The poles of the shot gun scatter plot (Figure 5) are quite instructive. Poland, Norway plus Germany are in the high economic growth group and have cut their emissions the least. One could say that Germany has done reasonably well despite investing so much in wind and solar. But notably, the German power house is the weakest economy in the high growth group. Germany has also substantially reduced its nuclear consumption in this period and much of its investment in wind and solar has simply gone to replace nuclear power.
Denmark, Spain, Ireland Italy and Greece all belong to the group stuck in recession that have cut their emissions the most as a result, regardless of the level of wind+solar deployed. Hungary is a bit of an enigma. Hungary has managed to cut its emissions enormously whilst investing nothing in wind+solar. It belongs to the feeble economies, just out of the recessionary group. Hungary has slashed its coal and gas consumption without obviously substituting this with anything else. The question remains, why is Hungary doing so badly while East European peers Poland, Bulgaria and Romania are doing so well? (Figure 3; Poland, Bulgaria and Romania belong to the high growth countries while Hungary is just outside of the negative growth group). Have they sacrificed their economy on the bonfire of CO2 reduction?
Energy Efficiency and Jevons’ Paradox
I wish to make clear that I am 100% behind improving energy efficiency. Well-insulated homes provide comfort and save money. A fuel efficient car saves you money. But here’s the rub. What do you do with the money saved? My preference right now would be a vacation on the Canary Islands. So all that money I saved gets poured into jet fuel, paella and Rioja. The paella and Rioja used energy to be created – boat fuel to catch those prawns and tractor fuel to harvest those grapes. And so I don’t actually save the planet from meltdown at all. I simply emit CO2 in a different way. The fact that the jet fuel is tax free means I can probably get more CO2 bangs for my buck.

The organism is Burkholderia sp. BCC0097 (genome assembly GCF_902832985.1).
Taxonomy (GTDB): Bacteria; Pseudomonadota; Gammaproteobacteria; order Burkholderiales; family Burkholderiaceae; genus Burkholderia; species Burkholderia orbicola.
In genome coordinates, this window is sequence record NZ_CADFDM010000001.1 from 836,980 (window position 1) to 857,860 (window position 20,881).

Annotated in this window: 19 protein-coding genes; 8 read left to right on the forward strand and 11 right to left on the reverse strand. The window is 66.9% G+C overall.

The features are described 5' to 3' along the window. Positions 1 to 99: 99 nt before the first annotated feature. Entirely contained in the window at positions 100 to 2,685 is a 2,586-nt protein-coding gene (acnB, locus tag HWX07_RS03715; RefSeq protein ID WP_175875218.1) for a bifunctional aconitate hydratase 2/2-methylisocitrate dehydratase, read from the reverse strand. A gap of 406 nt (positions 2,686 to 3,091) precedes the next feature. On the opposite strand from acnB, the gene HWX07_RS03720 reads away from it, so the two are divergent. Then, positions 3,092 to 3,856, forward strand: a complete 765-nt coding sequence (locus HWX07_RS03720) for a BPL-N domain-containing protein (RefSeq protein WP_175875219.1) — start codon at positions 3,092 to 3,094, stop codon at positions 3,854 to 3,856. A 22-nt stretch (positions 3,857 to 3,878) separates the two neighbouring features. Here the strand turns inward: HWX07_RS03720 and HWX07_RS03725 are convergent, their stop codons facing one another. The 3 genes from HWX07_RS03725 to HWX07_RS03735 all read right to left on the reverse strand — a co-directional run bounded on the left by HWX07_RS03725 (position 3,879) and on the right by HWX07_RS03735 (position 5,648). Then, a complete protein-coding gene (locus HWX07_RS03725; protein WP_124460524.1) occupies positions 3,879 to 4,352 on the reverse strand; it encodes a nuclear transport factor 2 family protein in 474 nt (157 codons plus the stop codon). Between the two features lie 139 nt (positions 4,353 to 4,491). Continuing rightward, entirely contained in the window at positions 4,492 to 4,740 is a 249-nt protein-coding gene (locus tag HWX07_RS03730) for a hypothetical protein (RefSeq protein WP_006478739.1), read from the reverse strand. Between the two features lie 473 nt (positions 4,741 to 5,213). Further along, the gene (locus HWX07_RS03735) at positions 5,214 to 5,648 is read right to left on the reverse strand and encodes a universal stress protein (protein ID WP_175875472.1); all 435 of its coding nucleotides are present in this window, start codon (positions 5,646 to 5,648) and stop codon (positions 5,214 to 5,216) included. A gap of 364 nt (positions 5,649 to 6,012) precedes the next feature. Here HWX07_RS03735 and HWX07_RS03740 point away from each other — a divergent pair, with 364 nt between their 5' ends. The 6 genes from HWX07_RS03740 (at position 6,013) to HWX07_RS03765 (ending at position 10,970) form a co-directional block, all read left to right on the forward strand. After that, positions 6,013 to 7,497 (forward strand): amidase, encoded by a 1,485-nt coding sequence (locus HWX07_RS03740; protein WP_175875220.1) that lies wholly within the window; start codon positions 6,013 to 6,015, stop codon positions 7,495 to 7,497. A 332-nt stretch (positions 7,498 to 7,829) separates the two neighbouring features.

The only way my efforts to become more efficient may work is if I flush the pounds saved down the toilet. This of course would be recessionary, and we have seen how recession does reduce emissions significantly.
At the basic level money and energy are interchangeable. A certain amount of energy is used to produce goods and services worth a certain amount of money. The more money in circulation the more energy has been used to create it or to consume it. Credit expansion in the OECD resulted in a vast amount of energy being expended in China where the goods we wanted to buy with the magic money were created with consequential increase in the CO2 emissions of that country.
Efficiency and energy efficiency are good for economic growth and true economic growth will cause emissions to rise. I use the term “true” to distinguish manufacturing and useful services from derivatives trading that is largely emissions free. If wind and solar were to make a significant contribution to saving emissions it is because they are inefficient and their deployment may ultimately cause recession that will lead to reduced CO2 emissions. At the moment their backs are being covered by fossil fuel energy stores. But wait until the blackouts begin and productivity plunges. CO2 will follow the economy down.
Detailed understanding about what causes CO2 emissions to rise or fall in individual countries is complex. This post does not provide a unique and quantitative answer, but it does provide many pointers.
Claims made about CO2 abatement by renewables advocates are likely overstated because they ignore system effects such as provision of load balancing services. The amount of CO2 abated by wind power in a country like the UK is also inconsequential in the bigger picture.
The countries that have cut their emissions the most since 2008 are those stuck in recession. The strong economies have barely cut their emissions at all. Economic growth is likely the main driver in Europe that determines whether or not emissions will rise or fall.
Improved energy efficiency is not expected to reduce emissions. On the contrary, efficiency is good for economic growth. Therefore, improved energy efficiency may actually cause emissions to rise and not to fall. Wind and solar are intrinsically inefficient. The negative impact this may have on economic growth may actually result in a greater fall in emissions than can be attributed to substitution of fossil fuels.